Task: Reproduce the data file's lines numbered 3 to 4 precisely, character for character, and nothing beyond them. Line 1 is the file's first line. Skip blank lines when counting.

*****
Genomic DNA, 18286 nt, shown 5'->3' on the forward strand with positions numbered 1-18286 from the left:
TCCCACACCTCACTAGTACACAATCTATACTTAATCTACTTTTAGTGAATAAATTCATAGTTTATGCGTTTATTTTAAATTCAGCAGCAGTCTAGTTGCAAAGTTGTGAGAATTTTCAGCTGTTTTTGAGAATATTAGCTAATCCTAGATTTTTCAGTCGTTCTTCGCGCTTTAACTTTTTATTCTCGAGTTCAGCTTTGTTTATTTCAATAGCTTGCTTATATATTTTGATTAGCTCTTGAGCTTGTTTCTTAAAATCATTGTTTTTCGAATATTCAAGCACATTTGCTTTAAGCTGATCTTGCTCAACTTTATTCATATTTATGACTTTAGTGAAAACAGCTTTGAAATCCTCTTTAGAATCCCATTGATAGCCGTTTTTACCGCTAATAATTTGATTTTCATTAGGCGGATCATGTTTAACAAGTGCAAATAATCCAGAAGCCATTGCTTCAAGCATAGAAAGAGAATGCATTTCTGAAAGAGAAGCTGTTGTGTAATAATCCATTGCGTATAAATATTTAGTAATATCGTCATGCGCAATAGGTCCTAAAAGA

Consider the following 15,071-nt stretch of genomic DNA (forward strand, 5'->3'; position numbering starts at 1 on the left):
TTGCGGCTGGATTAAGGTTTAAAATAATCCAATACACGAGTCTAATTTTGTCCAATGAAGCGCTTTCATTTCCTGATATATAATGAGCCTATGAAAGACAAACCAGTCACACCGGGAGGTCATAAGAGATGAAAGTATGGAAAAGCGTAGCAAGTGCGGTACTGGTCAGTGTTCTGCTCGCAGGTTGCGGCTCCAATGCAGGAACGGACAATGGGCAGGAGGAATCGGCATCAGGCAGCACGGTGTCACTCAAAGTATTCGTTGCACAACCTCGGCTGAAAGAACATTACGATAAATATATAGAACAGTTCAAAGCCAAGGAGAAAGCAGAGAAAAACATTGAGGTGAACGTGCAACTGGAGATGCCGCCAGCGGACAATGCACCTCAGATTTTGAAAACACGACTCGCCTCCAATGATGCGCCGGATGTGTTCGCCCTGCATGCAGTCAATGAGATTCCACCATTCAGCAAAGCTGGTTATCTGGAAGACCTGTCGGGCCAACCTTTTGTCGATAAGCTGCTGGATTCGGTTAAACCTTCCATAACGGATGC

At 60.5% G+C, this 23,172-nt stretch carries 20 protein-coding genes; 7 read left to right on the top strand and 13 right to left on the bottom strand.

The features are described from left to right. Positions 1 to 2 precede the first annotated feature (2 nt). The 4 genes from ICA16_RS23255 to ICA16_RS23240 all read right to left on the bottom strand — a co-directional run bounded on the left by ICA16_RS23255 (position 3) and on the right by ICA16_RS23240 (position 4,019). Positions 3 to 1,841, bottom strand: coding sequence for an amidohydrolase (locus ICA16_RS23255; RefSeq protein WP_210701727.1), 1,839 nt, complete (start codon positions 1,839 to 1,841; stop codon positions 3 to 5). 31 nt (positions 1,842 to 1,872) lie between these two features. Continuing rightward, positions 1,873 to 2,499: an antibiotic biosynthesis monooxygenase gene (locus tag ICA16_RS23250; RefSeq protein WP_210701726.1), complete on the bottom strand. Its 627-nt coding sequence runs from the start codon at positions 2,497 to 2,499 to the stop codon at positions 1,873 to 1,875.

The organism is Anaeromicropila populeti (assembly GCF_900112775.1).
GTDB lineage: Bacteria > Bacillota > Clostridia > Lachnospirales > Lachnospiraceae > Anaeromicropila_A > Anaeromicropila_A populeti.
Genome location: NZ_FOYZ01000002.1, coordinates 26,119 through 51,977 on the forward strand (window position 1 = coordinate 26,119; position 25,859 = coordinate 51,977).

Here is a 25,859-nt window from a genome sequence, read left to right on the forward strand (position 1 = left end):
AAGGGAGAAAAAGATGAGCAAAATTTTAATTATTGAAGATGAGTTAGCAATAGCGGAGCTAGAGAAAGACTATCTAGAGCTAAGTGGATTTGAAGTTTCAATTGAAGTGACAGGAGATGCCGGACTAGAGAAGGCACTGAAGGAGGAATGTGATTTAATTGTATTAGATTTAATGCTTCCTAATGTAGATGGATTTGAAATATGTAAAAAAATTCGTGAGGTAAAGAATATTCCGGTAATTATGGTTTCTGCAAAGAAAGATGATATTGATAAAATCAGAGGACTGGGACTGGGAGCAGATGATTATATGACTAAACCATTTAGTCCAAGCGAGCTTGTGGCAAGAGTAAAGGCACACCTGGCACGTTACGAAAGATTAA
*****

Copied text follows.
Consider the following 15,071-nt stretch of genomic DNA (forward strand, 5'->3'; position numbering starts at 1 on the left):
TTGCGGCTGGATTAAGGTTTAAAATAATCCAATACACGAGTCTAATTTTGTCCAATGAAGCGCTTTCATTTCCTGATATATAATGAGCCTATGAAAGACAAACCAGTCACACCGGGAGGTCATAAGAGATGAAAGTATGGAAAAGCGTAGCAAGTGCGGTACTGGTCAGTGTTCTGCTCGCAGGTTGCGGCTCCAATGCAGGAACGGACAATGGGCAGGAGGAATCGGCATCAGGCAGCACGGTGTCACTCAAAGTATTCGTTGCACAACCTCGGCTGAAAGAACATTACGATAAATATATAGAACAGTTCAAAGCCAAGGAGAAAGCAGAGAAAAACATTGAGGTGAACGTGCAACTGGAGATGCCGCCAGCGGACAATGCACCTCAGATTTTGAAAACACGACTCGCCTCCAATGATGCGCCGGATGTGTTCGCCCTGCATGCAGTCAATGAGATTCCACCATTCAGCAAAGCTGGTTATCTGGAAGACCTGTCGGGCCAACCTTTTGTCGATAAGCTGCTGGATTCGGTTAAACCTTCCATAACGGATGC